Lewis and Clark Camp Site (Jun 12, 1804)

"We set out eairley this morning. A fair morning. We passed plumb Creek on South Side of the River. The plumbs are plenty up sd. Creek. Near below Sd. Creek the land is high well Timbered & well Situated for a plantation."
Sergeant John Ordway, June 12, 1804


On June 12, 1804, the expedition made 9 miles. They met two rafts returning from the Sioux Nation and prevailed upon one of the voyagers to accompany the expedition upriver. The man, Pierre Dorion, had been with the Sious for 20 years and was thought to have great influence with them. The Captains hoped to convince some of the Sious Chiefs to return fro a visit with the President of the United States.

"2 Caussease [cajeux] Came Down from the Soux nation, we found in the party an old man who had been with the Soux 20 years and had great invluence with them, we provld. [prevailed] on this old man Mr. Duriaur [Pierre Dorion] to return with us, with a view to get Some of the Soux Chiefs to go to the U.S. purchased 300 lb. Of Voyagers Grece @ 5$ Hd. Made Some exchanges & purchuses of Mockersons & found it Late & concluded to incamp."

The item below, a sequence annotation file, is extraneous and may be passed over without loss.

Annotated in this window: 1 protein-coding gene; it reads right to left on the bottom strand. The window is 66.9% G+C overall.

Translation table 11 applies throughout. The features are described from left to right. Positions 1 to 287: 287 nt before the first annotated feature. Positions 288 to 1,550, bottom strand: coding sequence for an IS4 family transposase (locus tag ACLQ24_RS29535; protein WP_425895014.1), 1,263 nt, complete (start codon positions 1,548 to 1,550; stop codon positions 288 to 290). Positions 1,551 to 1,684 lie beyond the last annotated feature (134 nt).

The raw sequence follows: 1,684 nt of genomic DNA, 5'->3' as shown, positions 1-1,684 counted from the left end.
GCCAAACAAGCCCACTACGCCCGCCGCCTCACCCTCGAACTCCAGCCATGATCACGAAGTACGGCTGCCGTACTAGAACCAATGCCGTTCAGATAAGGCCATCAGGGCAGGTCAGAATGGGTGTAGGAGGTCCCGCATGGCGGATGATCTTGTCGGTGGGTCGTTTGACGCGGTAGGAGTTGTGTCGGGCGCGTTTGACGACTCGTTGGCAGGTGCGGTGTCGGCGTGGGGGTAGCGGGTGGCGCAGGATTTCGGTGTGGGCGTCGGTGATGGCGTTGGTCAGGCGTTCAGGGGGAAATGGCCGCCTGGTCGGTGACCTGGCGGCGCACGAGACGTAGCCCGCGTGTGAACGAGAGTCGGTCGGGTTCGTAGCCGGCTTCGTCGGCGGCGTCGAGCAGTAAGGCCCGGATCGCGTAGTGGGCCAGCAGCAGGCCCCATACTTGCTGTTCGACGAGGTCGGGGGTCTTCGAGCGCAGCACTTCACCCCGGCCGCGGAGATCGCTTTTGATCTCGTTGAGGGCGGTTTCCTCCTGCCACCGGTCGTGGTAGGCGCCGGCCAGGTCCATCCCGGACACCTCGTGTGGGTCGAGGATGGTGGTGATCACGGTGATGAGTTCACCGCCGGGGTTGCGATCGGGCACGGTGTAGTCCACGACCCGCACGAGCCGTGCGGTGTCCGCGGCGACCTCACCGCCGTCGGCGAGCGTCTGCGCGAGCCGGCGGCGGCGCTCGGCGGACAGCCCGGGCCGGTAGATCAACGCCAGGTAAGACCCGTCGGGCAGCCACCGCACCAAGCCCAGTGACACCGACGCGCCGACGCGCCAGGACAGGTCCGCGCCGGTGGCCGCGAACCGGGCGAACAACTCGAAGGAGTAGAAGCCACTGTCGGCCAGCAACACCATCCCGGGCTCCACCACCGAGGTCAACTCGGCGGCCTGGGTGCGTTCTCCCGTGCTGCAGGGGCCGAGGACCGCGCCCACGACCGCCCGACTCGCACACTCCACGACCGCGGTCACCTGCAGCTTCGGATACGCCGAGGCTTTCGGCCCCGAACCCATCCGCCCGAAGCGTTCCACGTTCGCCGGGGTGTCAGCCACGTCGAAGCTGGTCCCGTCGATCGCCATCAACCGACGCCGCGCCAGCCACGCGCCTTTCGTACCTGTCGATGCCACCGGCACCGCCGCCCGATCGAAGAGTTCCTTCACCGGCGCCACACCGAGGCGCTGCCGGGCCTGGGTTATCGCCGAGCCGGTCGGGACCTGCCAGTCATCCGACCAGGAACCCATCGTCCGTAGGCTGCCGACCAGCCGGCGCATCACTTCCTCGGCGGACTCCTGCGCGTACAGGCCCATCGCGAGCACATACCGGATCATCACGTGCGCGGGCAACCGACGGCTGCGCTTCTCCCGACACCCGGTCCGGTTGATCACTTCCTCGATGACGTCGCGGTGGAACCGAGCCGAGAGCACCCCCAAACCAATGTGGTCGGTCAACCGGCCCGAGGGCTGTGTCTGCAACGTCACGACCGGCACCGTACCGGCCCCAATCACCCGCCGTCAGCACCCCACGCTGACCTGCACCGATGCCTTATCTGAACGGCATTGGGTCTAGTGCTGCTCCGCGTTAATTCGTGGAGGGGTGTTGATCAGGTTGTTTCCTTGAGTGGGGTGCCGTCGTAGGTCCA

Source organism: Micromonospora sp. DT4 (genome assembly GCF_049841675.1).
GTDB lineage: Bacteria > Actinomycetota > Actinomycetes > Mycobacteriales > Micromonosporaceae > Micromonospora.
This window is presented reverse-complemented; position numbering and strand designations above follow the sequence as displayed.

Captain William Clark, June 12, 1804


The expedition camped 5 miles south of present-day Dalton, at what is now known as Cut-Off Lake.

History of Dalton

More than sixty years after the Lewis and Clark Expedition passed through the area - after the end of the Civil War - the town of Dalton was born when the railroad created a need for it. The town was named for the grandfather of Missouri's sitting governor. William Dalton had donated the forty acres and a railroad depot was built for the St. Louis & Pacific line.

Dalton is perhaps best known as the site of the Dalton Vocational School, also referred to as the "Tuskegee of the Midwest." It was founded in 1907 by Nathaniel Bruce, a student and disciple of Booker T. Washington. The first permanent building was erected in 1909 after flooding forced a move to higher ground. Eventually the campus would expand to 123 acres. Bruce shared Washington's view that a practical education for Negro youth was best. The emphasis was on vocational and agricultural training.

The demonstration farm and school came under the supervision of the University of Missouri College of Agriculture in 1924. Eventually Lincoln University, a then all-Negro college in Jefferson City, took control of the school. The Supreme Court's 1956 ruling that schools were to be integrated forced the closing of Dalton Vocational School. The campus has sat empty since that time and all but two of the buildings are gone.

As for the town of Dalton, the decline of the rural economy and the constant flooding have taken their toll. The 1993 flood reduced Dalton to a grain elevator, a post office, a community center and a few houses. But the small community still celebrates its heritage with the annual Dalton Days festival.



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All information checked for accuracy: July 2003